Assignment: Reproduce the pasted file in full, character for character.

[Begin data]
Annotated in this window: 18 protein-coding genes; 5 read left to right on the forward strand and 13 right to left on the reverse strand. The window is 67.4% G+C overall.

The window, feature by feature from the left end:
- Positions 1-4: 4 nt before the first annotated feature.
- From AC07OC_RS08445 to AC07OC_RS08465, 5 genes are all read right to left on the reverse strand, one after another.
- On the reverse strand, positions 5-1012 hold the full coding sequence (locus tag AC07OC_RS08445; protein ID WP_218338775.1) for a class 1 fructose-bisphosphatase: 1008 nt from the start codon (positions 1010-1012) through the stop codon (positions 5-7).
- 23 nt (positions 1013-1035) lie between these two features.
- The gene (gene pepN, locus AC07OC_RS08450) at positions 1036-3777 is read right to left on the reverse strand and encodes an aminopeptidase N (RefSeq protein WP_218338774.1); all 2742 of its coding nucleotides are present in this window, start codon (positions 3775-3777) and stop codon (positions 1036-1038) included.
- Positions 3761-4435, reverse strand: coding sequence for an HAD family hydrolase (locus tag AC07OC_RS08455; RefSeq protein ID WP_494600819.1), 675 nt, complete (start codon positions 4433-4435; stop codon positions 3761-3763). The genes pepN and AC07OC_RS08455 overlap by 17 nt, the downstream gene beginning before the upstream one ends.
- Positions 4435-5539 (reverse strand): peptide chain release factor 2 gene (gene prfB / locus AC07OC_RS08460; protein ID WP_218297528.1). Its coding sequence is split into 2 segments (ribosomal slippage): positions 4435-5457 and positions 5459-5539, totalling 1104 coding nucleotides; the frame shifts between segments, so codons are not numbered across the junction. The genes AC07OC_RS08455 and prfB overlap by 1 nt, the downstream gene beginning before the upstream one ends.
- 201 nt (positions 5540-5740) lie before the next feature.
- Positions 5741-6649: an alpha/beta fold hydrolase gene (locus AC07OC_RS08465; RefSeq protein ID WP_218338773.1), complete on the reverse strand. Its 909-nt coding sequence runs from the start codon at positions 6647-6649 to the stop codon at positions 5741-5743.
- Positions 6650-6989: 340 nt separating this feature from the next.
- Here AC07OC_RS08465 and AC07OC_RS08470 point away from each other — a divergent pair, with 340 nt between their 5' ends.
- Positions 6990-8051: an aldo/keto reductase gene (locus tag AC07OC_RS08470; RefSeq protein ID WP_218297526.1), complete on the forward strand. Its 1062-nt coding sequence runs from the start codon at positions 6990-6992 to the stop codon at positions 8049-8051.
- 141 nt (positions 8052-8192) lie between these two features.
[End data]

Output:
Annotated in this window: 18 protein-coding genes; 5 read left to right on the forward strand and 13 right to left on the reverse strand. The window is 67.4% G+C overall.

The window, feature by feature from the left end:
- Positions 1-4: 4 nt before the first annotated feature.
- From AC07OC_RS08445 to AC07OC_RS08465, 5 genes are all read right to left on the reverse strand, one after another.
- On the reverse strand, positions 5-1012 hold the full coding sequence (locus tag AC07OC_RS08445; protein ID WP_218338775.1) for a class 1 fructose-bisphosphatase: 1008 nt from the start codon (positions 1010-1012) through the stop codon (positions 5-7).
- 23 nt (positions 1013-1035) lie between these two features.
- The gene (gene pepN, locus AC07OC_RS08450) at positions 1036-3777 is read right to left on the reverse strand and encodes an aminopeptidase N (RefSeq protein WP_218338774.1); all 2742 of its coding nucleotides are present in this window, start codon (positions 3775-3777) and stop codon (positions 1036-1038) included.
- Positions 3761-4435, reverse strand: coding sequence for an HAD family hydrolase (locus tag AC07OC_RS08455; RefSeq protein ID WP_494600819.1), 675 nt, complete (start codon positions 4433-4435; stop codon positions 3761-3763). The genes pepN and AC07OC_RS08455 overlap by 17 nt, the downstream gene beginning before the upstream one ends.
- Positions 4435-5539 (reverse strand): peptide chain release factor 2 gene (gene prfB / locus AC07OC_RS08460; protein ID WP_218297528.1). Its coding sequence is split into 2 segments (ribosomal slippage): positions 4435-5457 and positions 5459-5539, totalling 1104 coding nucleotides; the frame shifts between segments, so codons are not numbered across the junction. The genes AC07OC_RS08455 and prfB overlap by 1 nt, the downstream gene beginning before the upstream one ends.
- 201 nt (positions 5540-5740) lie before the next feature.
- Positions 5741-6649: an alpha/beta fold hydrolase gene (locus AC07OC_RS08465; RefSeq protein ID WP_218338773.1), complete on the reverse strand. Its 909-nt coding sequence runs from the start codon at positions 6647-6649 to the stop codon at positions 5741-5743.
- Positions 6650-6989: 340 nt separating this feature from the next.
- Here AC07OC_RS08465 and AC07OC_RS08470 point away from each other — a divergent pair, with 340 nt between their 5' ends.
- Positions 6990-8051: an aldo/keto reductase gene (locus tag AC07OC_RS08470; RefSeq protein ID WP_218297526.1), complete on the forward strand. Its 1062-nt coding sequence runs from the start codon at positions 6990-6992 to the stop codon at positions 8049-8051.
- 141 nt (positions 8052-8192) lie between these two features.